Fairweather had travelled into the CBD by bus to watch the fireworks and thought her trip home would be easy.
Her route planner app showed there were plenty of buses to the North Shore scheduled, but few arrived, she said.
Instead, there were queues snaking along Quay St and around the corner up Queen St – including older people and children, she said.
An Uber home would have cost her $160 due to surge pricing, so she waited.
Fairweather said only three northbound buses arrived in 90 minutes, each quickly filling with passengers.
It was 2.30am before she got home, she said.
“It was such bad planning. They know people will be out [on New Year’s Eve].”
Jamie Killick, from Sandringham, gave up up waiting for a bus after an hour and Ubered home for $60.
“I know there were in fact massive delays … The buses were just disappearing from the board and not coming at all,” he said.
He said that a No. 70 bus scheduled for midnight arrived about 1.30pm, while he was at the bus stop.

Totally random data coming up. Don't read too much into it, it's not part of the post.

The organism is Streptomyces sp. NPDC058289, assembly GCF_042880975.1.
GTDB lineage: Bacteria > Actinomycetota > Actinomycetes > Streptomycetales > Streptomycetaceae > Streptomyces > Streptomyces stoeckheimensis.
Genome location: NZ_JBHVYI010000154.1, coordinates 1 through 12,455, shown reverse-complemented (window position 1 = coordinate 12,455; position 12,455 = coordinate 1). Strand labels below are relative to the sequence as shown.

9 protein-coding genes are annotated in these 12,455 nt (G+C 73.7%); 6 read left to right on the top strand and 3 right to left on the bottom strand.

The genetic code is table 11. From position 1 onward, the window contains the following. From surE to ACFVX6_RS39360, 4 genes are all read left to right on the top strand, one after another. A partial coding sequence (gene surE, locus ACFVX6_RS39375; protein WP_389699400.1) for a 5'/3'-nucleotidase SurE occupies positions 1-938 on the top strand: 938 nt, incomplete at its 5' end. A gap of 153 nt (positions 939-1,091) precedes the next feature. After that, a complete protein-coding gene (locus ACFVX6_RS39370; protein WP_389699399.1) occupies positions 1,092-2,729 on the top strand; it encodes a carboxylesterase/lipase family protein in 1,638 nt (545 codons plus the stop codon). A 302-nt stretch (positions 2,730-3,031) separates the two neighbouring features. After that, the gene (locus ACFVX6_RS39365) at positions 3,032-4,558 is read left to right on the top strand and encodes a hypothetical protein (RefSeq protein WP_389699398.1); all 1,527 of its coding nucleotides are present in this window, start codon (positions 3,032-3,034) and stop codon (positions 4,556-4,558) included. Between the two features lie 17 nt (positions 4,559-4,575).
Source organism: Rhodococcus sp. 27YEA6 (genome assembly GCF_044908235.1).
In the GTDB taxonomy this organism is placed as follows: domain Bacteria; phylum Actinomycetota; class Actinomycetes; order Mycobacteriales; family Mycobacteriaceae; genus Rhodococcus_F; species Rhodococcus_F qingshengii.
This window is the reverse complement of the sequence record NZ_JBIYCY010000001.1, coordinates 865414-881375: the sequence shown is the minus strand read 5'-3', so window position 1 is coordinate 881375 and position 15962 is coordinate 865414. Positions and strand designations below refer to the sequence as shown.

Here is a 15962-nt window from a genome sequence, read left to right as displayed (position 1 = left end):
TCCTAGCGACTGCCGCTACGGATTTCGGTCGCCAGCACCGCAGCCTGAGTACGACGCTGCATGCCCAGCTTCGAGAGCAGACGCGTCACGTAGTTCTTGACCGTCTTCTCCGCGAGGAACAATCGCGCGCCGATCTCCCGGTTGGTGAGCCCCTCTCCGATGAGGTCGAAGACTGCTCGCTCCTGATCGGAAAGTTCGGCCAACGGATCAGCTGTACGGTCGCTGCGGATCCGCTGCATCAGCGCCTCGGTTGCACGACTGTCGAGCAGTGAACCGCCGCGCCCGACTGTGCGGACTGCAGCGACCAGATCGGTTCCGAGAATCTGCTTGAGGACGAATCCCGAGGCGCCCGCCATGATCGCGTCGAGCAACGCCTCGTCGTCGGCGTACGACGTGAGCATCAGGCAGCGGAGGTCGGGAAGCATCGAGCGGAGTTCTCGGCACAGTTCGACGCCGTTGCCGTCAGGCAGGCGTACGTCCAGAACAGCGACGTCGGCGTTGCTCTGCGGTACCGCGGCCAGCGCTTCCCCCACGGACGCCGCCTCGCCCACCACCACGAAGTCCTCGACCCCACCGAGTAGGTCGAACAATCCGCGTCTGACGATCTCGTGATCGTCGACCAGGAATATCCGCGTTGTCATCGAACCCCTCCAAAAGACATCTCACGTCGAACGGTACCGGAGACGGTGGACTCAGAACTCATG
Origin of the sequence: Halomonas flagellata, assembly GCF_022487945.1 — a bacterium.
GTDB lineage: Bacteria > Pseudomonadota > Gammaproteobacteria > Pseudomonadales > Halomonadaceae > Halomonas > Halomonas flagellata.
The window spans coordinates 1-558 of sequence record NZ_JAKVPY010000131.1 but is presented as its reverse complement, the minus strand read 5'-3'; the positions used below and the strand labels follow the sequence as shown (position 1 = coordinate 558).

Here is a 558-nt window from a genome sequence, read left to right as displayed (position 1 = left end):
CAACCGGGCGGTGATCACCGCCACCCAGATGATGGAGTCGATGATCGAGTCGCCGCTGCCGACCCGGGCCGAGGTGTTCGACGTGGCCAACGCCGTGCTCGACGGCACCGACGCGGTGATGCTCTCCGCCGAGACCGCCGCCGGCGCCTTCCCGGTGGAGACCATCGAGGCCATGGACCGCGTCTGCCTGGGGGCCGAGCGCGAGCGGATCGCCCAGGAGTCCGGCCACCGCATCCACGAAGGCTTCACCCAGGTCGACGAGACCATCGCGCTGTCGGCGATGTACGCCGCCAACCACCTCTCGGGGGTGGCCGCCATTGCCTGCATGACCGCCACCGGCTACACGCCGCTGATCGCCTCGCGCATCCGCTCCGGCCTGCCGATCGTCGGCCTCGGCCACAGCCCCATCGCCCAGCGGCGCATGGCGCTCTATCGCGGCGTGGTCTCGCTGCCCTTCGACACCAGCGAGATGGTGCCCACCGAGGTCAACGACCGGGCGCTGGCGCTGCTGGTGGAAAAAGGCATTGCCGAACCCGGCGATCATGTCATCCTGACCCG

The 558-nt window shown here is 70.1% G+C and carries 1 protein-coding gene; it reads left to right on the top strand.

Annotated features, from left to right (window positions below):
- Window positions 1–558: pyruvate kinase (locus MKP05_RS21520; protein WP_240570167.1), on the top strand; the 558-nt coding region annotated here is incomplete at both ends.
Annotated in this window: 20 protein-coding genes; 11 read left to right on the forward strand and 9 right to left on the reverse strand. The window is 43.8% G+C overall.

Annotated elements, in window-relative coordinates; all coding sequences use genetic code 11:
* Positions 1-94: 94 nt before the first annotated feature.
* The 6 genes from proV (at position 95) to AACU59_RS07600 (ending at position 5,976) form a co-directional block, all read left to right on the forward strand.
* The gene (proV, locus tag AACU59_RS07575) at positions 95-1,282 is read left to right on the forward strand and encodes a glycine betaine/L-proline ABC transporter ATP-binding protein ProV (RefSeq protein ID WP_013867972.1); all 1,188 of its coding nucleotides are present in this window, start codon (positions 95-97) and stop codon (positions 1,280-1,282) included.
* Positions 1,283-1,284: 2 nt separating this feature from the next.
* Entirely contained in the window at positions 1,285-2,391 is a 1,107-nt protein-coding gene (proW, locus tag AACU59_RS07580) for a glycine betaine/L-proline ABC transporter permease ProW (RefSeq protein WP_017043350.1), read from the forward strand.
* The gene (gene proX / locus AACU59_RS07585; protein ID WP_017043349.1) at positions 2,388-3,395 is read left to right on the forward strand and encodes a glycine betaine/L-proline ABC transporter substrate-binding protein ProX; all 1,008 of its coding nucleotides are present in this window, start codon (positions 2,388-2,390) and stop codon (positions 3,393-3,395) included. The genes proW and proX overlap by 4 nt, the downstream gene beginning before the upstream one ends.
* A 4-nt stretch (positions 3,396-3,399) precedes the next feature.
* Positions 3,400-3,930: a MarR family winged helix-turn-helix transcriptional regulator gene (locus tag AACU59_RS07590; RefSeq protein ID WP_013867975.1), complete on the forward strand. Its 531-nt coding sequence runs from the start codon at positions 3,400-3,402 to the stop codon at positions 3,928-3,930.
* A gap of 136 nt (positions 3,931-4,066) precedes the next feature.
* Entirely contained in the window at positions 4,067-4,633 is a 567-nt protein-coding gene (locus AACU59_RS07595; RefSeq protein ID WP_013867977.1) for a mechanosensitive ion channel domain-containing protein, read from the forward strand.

A bus driver noted
Well I was driving a bus last night. Left Customs St nr Commerce @1am & didn’t reach Mayoral Dr off Hobson until 1.45. Allowing traffic in central city main prob – total gridlock
And part of the cause for this again comes courtesy of Todd Niall as everyone tried to drive home.
Downtown Carpark. Epic. A train would be good about now pic.twitter.com/XbejQutzwz
— Todd Niall (@toddniall) December 31, 2018
Some of this stems from public transport services just not being good enough. Just look at the minimal extra services Auckland Transport were running on New Year’s to ferry these thousands of people home. It’s no wonder many instead choose to drive. On a night like New Years, we probably need close to a full peak hour level of service. On top of that, all of the peak time bus priority measures should be activated too.
It’s useful to compare and contrast this with how other major cities around the world run public transport over New Year’s. London provides free public transport travel from just before midnight until 4.30am on New Year’s Day – and operates most tube lines at something not too short of normal frequencies. Sydney runs thousands of extra services on their bus, rail and light-rail networks.
Part of the problem is we’ve seen this story before. For large events, and particularly for free ones like New Year’s or the Lantern Festival, Auckland Transport has long struggled to provide sufficient public transport services to meet demand. The only events where a lot of PT is put on tend to be large concerts and sporting events where the organisers are required to pay for them, these are the ones where travel is included free with an event ticket.